Full marks to Tamara Jackson for last week's poem, Of Leaves, Dew, Me and You (June 23).
It is reminiscent of the singular thought of the Tao De Ching: "Setting aside the self, we are perfectly fulfilled."
Ms. Jackson writes, "no needs, no mind, no calling out for a name to all this wonder."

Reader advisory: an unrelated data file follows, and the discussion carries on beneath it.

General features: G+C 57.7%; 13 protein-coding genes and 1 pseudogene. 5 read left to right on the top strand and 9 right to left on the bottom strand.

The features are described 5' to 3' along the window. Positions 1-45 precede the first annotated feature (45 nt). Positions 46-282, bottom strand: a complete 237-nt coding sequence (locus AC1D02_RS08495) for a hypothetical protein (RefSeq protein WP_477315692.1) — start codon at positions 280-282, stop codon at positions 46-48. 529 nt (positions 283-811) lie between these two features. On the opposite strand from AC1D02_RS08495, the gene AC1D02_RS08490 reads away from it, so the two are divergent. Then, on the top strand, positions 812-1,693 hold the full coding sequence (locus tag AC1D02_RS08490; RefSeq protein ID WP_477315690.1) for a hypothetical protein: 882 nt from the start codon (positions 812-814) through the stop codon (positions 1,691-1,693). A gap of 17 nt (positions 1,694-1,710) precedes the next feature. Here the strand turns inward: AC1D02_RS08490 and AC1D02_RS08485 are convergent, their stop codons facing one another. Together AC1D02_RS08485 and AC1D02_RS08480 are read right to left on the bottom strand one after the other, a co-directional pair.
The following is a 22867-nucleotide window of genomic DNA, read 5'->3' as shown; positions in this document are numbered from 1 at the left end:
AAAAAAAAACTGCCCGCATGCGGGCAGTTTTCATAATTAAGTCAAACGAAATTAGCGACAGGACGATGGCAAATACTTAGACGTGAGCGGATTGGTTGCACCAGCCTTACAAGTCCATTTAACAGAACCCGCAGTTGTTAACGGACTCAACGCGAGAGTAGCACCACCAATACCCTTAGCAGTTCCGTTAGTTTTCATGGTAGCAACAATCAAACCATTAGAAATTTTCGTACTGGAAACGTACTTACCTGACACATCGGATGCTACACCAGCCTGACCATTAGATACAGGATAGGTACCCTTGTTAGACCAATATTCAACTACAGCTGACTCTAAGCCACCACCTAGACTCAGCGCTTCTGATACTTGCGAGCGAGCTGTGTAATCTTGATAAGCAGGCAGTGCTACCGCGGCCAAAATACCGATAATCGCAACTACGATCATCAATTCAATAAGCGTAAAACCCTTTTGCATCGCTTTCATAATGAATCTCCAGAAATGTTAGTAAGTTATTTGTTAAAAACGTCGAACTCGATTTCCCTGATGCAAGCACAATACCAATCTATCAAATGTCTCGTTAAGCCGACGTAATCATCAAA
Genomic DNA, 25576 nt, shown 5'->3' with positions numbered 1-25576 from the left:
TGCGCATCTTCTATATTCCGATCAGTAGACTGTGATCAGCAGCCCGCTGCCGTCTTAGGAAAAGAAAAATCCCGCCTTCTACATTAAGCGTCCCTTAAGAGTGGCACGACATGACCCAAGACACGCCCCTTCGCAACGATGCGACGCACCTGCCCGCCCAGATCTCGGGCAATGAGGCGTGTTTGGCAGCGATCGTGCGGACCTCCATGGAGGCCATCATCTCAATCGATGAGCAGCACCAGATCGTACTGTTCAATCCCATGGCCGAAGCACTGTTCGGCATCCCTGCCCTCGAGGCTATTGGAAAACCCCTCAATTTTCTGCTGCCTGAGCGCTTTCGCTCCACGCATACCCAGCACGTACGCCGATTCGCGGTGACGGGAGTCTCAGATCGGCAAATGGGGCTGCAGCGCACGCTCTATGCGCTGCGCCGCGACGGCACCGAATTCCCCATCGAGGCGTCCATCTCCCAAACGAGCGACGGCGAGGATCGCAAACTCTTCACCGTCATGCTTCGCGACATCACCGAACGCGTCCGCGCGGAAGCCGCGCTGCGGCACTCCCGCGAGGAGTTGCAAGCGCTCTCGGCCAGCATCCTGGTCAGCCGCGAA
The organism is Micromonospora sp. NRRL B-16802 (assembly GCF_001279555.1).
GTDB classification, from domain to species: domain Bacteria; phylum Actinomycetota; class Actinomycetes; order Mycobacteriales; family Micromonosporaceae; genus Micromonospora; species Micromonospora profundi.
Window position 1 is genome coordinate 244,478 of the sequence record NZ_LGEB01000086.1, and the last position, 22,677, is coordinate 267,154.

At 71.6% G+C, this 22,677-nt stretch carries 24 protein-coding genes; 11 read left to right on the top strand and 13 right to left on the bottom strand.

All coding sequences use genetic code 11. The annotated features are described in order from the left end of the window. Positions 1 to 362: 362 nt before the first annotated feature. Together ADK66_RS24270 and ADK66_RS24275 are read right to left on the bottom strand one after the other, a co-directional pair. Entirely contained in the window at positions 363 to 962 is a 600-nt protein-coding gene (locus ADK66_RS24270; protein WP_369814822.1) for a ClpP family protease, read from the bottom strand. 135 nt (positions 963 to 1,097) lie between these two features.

In the ancient Chinese text, Lao-Tzu says, "The tao that can be told is not the eternal Tao. The name that can be named is not the eternal Name." Names are constructs, surreal in the presence of the mystery of being.
Ms. Jackson's poem also captures the simplicity and economy of the Tao. She weaves common things (leaves, lace, seed, dew) into a lyrical and finely drawn tableau in three short stanzas. Her concision, compression and power make for a moving and memorable poem.
Paul Mann, McKinleyville